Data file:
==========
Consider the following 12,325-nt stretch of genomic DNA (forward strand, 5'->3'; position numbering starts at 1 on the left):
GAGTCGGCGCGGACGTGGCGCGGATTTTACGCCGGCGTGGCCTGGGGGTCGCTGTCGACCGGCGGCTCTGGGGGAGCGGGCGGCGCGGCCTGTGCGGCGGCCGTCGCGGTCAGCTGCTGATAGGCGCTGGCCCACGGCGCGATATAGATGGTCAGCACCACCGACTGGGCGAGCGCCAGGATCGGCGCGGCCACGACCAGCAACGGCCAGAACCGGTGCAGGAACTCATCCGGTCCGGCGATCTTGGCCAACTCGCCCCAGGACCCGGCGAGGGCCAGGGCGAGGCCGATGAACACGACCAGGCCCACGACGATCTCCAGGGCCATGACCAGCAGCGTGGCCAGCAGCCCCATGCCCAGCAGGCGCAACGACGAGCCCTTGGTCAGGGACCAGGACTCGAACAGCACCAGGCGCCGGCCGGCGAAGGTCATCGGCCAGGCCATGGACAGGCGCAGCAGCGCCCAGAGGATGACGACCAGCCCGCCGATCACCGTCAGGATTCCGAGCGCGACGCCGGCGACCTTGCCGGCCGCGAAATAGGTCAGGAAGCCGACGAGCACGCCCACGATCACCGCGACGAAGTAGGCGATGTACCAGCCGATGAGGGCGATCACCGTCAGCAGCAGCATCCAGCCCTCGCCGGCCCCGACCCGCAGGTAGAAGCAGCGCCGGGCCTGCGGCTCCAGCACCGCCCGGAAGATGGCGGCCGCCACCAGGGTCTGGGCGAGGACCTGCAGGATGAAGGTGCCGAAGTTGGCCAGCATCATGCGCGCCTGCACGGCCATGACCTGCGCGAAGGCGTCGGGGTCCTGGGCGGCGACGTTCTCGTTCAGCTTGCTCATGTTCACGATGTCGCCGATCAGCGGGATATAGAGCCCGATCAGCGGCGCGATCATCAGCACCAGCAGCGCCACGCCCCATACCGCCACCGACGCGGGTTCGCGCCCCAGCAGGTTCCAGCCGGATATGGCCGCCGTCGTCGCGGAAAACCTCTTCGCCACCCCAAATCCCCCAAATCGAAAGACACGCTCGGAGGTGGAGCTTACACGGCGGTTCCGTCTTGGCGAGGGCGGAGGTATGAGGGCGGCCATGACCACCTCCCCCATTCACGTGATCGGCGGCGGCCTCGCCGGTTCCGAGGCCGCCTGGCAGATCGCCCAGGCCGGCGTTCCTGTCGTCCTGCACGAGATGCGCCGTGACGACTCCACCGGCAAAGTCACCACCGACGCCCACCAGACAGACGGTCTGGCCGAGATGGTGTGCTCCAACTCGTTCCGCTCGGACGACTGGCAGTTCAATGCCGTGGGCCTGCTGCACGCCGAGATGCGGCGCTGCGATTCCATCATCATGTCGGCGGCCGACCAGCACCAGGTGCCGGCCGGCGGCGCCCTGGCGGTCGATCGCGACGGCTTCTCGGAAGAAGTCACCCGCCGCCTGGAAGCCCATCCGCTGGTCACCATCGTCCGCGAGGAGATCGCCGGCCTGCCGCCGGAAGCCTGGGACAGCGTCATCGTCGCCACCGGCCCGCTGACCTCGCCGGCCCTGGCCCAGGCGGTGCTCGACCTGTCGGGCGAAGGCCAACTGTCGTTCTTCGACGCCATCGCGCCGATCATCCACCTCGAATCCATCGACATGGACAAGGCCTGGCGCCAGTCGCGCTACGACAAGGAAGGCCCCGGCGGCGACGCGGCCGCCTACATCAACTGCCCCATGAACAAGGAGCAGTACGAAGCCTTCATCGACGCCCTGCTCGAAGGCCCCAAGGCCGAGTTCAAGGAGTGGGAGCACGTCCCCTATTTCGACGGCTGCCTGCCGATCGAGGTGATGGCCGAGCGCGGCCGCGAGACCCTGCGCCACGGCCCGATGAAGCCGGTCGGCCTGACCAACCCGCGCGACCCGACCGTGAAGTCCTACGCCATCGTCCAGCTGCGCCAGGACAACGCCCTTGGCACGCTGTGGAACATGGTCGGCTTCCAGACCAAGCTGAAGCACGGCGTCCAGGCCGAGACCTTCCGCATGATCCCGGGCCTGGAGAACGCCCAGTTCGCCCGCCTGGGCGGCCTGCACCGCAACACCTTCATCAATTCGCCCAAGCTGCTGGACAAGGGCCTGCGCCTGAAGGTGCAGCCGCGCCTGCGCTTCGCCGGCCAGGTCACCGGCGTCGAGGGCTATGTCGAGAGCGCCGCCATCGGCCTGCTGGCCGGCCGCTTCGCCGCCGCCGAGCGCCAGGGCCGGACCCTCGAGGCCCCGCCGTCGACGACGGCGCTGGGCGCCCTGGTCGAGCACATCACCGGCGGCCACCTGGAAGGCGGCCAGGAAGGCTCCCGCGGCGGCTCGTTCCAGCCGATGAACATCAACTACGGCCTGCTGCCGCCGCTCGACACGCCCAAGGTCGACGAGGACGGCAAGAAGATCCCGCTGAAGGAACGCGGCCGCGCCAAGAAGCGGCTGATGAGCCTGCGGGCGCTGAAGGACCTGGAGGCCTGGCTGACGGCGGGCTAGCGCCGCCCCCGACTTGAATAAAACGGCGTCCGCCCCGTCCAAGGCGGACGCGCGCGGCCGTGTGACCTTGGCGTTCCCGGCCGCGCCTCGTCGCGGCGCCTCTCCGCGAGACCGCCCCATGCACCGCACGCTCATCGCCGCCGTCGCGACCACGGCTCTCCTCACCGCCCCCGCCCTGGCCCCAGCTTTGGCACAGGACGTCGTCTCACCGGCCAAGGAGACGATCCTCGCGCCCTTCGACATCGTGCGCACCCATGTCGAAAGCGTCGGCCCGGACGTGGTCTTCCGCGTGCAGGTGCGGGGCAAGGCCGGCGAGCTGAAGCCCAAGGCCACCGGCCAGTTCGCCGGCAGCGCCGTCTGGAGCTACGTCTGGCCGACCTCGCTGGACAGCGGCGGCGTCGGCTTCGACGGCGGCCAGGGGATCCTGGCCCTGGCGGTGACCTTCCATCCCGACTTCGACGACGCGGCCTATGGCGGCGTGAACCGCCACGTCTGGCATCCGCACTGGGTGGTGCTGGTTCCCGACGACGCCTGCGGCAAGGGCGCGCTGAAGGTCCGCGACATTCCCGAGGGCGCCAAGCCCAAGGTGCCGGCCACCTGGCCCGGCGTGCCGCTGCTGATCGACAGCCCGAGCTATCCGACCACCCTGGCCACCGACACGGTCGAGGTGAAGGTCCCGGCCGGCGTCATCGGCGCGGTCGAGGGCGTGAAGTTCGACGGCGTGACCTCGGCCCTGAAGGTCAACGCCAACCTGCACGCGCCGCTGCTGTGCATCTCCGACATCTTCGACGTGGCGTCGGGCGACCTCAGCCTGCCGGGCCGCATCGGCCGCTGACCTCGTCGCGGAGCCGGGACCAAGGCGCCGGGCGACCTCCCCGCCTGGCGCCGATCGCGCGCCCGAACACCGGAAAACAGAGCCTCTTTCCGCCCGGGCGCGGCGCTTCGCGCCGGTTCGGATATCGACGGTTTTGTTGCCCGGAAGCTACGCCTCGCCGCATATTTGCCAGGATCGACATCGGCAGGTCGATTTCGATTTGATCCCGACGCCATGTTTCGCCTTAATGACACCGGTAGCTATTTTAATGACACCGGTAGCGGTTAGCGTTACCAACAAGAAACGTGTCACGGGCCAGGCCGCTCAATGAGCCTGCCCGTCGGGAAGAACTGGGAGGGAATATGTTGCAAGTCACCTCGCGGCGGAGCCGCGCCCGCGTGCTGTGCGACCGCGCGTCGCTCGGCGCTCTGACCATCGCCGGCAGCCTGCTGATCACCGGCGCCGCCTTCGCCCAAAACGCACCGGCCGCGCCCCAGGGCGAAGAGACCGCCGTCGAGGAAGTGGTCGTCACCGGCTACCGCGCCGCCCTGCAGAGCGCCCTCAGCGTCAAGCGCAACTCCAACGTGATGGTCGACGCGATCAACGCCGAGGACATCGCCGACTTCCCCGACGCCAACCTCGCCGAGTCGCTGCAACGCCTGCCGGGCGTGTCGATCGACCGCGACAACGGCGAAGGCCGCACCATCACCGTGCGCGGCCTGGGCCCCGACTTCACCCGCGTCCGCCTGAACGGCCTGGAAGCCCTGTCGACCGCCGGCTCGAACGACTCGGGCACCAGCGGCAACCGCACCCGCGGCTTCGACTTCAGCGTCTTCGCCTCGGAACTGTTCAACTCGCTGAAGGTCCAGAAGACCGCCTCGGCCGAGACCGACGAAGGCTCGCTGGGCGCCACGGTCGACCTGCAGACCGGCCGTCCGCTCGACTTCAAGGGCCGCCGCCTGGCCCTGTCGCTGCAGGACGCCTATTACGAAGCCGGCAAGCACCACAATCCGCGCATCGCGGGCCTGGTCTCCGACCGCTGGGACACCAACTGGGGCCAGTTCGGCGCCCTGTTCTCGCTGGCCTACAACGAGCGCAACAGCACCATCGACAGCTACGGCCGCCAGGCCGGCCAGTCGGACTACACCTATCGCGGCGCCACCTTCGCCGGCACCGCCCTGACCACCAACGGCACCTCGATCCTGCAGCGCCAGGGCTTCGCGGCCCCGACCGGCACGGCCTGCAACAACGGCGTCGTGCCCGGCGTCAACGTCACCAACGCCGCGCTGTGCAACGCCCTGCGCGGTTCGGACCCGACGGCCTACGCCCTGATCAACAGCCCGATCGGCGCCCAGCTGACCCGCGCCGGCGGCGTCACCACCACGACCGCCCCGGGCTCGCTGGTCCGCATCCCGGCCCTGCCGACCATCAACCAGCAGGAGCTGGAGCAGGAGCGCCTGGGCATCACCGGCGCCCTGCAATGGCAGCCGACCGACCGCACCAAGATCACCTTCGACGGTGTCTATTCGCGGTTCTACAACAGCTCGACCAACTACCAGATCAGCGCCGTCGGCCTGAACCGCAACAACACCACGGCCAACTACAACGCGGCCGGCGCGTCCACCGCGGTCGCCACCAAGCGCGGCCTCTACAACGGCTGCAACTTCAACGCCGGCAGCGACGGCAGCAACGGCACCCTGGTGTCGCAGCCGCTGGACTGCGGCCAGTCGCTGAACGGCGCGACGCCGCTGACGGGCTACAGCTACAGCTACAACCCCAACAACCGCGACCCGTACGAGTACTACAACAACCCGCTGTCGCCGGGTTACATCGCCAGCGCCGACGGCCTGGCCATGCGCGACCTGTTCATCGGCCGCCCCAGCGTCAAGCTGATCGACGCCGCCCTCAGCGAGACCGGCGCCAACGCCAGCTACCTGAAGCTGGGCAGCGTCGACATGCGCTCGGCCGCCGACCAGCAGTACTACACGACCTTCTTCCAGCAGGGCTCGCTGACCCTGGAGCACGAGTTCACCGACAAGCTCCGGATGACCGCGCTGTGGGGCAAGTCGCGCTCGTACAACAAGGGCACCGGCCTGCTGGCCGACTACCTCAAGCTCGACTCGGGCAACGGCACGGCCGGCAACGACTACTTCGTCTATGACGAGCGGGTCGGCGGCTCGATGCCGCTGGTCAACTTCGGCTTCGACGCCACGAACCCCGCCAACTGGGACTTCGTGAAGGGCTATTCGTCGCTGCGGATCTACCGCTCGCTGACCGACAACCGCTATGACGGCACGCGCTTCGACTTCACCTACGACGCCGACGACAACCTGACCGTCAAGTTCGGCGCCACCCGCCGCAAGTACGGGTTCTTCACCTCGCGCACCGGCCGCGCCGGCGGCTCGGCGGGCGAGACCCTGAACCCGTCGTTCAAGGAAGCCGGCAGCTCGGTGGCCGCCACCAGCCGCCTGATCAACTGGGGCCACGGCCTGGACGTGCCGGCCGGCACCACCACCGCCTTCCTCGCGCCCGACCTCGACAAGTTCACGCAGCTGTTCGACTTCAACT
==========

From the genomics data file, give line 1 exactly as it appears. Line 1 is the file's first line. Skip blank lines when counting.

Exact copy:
Consider the following 12,325-nt stretch of genomic DNA (forward strand, 5'->3'; position numbering starts at 1 on the left):